How to protect yourself from fraudulent calls.
According to Truecaller, a company that develops an application for blocking spam calls, there has been a significant increase in phone scams.
In 2022 alone, approximately 70 million Americans fell victim to these scams, resulting in a staggering total of nearly $40 billion lost to scammers. These scams encompass various fraudulent activities initiated through phone calls and text messages.
I recently came across an alarming article in NPR highlighting the rise of these imposter scams, where criminals impersonate individuals of authority to deceive innocent victims into divulging personal information or parting with their hard-earned money.
One particular case involving Valeria Haedo, a New York City resident, caught my attention, shedding light on the seriousness of this issue. In this blog post, we will delve deeper into the details of this scam and discuss important takeaways to help you safeguard yourself against such fraudulent activities.
The Story of Valeria Haedo
Valeria Haedo's ordeal began with a phone call from someone claiming to be US Customs and Border Protection Officer Robert Daniels. The imposter accused Haedo of engaging in illegal activities and attempted to intimidate her. Haedo, understandably concerned, tried to verify the caller's identity online and found information that seemed to match, leading her to believe the call was legitimate.
The scammer went on to involve another individual, Officer Thomas Michael O'Connor of the United States Marshals Service in Texas. They claimed that Haedo had fallen victim to identity theft and urged her to protect her identity and bank account.
As the conversation progressed, the scammers demanded that she withdraw a large sum of money and convert it into digital currency.
Sensing something was amiss, Haedo grew suspicious and resisted their demands. In response, the fraudsters threatened to freeze her bank account if she did not comply.
Haedo eventually hung up after enduring three hours of manipulation, only to discover the following day that her bank account was secure.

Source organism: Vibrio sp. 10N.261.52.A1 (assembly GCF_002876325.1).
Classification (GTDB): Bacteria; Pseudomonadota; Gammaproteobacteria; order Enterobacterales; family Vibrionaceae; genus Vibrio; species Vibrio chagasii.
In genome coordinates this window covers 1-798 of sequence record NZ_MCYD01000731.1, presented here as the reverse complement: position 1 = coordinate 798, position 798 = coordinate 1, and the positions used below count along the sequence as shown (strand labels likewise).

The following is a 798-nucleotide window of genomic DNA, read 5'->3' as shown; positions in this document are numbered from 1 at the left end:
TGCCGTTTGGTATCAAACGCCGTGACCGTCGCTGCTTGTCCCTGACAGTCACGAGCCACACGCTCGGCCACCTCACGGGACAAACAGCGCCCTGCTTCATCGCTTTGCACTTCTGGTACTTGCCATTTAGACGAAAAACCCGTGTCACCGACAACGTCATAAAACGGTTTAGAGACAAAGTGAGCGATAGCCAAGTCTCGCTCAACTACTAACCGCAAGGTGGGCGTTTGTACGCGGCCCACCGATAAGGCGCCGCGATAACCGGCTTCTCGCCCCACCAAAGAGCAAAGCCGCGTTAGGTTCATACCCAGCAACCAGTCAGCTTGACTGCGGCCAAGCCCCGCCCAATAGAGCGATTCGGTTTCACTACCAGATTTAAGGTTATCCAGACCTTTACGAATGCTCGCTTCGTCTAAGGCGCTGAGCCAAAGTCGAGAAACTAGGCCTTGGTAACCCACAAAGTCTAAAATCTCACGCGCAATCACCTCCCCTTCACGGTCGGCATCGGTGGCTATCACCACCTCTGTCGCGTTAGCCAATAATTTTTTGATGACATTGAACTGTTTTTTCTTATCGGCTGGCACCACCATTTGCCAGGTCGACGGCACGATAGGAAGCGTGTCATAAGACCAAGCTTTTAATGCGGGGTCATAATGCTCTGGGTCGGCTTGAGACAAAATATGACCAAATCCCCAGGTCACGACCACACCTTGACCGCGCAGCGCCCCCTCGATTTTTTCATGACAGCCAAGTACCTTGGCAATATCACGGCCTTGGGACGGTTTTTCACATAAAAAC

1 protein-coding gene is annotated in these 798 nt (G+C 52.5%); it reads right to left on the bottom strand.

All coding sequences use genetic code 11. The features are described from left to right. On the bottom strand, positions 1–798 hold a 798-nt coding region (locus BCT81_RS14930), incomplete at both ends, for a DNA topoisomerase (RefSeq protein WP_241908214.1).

- Government Agencies' Official Statements: Immigration and Customs Enforcement, Customs and Border Protection (CBP), and the FBI have issued online advisories clarifying that they never initiate unsolicited phone calls requesting money. It is crucial to be aware of this fact and remain vigilant.
- Reporting Incidents: If you become a target of such scams, it is essential to report the incident promptly. Reach out to the FBI and the Federal Trade Commission (FTC) to provide them with the necessary information. Reporting not only helps protect yourself but also assists authorities in tracking down and apprehending these criminals.
- Caller ID Spoofing: Scammers often employ tactics like caller ID spoofing to make their calls appear legitimate. The Federal Communications Commission (FCC) has created YouTube videos and instructional materials to help the public recognize and combat this technique. Educate yourself about these spoofing methods to stay one step ahead of the fraudsters.
- Trust Your Instincts: If something feels off during a phone conversation, trust your instincts. Be wary of unsolicited calls, especially those making outrageous claims or pressuring you to take immediate action. Take the time to verify the identity of the caller independently before sharing any personal information or making financial transactions.
Imposter scams are a growing concern in our increasingly digital world. The story of Valeria Haedo serves as a stark reminder of the lengths fraudsters will go to manipulate innocent individuals.
By staying informed and adopting preventive measures, we can protect ourselves from falling victim to these scams.
Remember, government agencies will never initiate unsolicited calls for money, and it is crucial to report such incidents to the appropriate authorities.
Stay alert, stay informed, and help spread awareness to protect others from becoming victims of these malicious schemes.
Have you ever been the victim of a phone scam? Let us know in the comments.
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